Stung by the sudden derailment in the House of Representatives of their rush to pass the Trans-Pacific Partnership (TPP), the Washington establishment has wasted no time in warning us of the terrifying menace of a rising China, should the trade deal not be put back on track next week.
Echoing previous remarks by the president, House Speaker John Boehner warned “we’re allowing and inviting China to go right on setting the rules of the world economy.” Pro-TPP Democratic Congressman Jim Hines (D-Conn.) said that Friday’s vote, “told the world that we prefer that China set the rules and values that govern trade in the Pacific.”
These remarks are both fatuous and revealing of how weak the case for the TPP is, even among its own promoters.
As a matter of obvious fact, the rules of the world economy within which the Chinese have been taking the United States to the economic cleaners were not set in China. They were set in Washington, DC by our own American policymakers and fixers who in one way or another were, and still are, are in the pay of multinational corporate investors.
Under Ronald Reagan, the two Bushes, Bill Clinton and now Barack Obama the United States government designed and imposed the global model of “free trade” which promoted the shift of investment from the United States to parts of the world where labor is cheap, the environment is unprotected, and the public interest is even more up for sale than it is here.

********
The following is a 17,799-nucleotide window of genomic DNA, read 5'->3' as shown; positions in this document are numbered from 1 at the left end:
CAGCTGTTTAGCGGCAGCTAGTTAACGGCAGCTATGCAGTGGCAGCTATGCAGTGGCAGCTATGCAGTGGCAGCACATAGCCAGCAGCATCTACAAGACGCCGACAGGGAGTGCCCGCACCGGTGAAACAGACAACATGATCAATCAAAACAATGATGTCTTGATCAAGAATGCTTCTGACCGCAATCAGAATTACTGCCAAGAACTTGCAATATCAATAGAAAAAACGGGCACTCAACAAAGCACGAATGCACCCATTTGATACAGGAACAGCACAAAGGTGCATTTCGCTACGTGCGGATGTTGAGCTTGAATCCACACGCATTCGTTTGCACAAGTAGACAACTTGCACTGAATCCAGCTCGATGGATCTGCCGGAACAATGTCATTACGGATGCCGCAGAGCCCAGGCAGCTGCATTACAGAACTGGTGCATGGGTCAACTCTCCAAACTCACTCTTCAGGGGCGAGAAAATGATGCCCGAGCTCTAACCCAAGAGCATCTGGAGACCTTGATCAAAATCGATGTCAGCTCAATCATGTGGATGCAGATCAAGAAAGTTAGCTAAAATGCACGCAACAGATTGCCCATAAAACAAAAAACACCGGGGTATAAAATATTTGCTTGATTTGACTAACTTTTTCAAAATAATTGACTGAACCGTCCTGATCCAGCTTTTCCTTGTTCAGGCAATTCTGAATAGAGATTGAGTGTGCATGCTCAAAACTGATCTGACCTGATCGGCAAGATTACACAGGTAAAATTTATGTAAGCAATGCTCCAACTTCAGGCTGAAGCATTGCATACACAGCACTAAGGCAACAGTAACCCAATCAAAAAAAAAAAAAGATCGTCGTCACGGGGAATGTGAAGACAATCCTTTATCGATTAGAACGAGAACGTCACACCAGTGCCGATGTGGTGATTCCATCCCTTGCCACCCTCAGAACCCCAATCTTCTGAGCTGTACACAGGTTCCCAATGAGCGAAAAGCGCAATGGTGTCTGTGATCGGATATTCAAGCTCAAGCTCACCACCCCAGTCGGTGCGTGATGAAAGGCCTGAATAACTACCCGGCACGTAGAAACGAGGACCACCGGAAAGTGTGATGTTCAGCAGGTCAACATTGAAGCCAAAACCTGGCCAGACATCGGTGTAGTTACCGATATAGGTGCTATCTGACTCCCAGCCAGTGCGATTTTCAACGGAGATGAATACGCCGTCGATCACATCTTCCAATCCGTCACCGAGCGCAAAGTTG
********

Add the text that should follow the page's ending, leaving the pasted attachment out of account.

Proponents of Trade Promotion Authority (aka fast-track trade negotiating authority), which the House of Representatives will likely vote on soon, have made an unequivocal promise that future trade agreements like the Trans-Pacific Partnership (TPP) and the Transatlantic Trade and Investment Partnership (TTIP) will explicitly exclude any provisions that would require a change to U.S. immigration law, regulations, policy, or practices. Many members of Congress in both parties have expressed concern that trade agreements might limit America’s ability to set immigration policy. Republican congressmen Paul Ryan and Robert Goodlatte have responded by explicitly assuring members of their party that there will be no immigration provisions in any trade bill.
U.S. Trade Representative Michael Froman has stated in an interrogatory with Sen. Chuck Grassley (R-Iowa) and via letter that nothing is being negotiated in the TPP that “would require any modification to U.S. immigration law or policy or any changes to the U.S. visa system.”
Furthermore, just a few weeks ago, the Senate Finance Committee released a statement titled “TPA Drives High-Quality Trade Agreements, Not Immigration Law: The Administration Has No Authority Under TPA or Any Pending Trade Agreement to Unilaterally Change U.S. Immigration Laws,” and the committee’s May 12 report on the Fast Track bill that was eventually passed by the full Senate contained this relevant language:
For many years, Congress has made it abundantly clear that international trade agreements should not change, nor require any change, to U.S. immigration law and practice…
The Committee continues to believe that it is not appropriate to negotiate in a trade agreement any provision that would (1) require changes to U.S. immigration law, regulations, policy, or practice; (2) accord immigration-related benefits to parties to trade agreements; (3) commit the United States to keep unchanged, with respect to nationals of parties to trade agreements, one or more existing provisions of U.S. immigration law, policy, or practice; or (4) expand to additional countries immigration-related commitments already made by the United States in earlier trade agreements.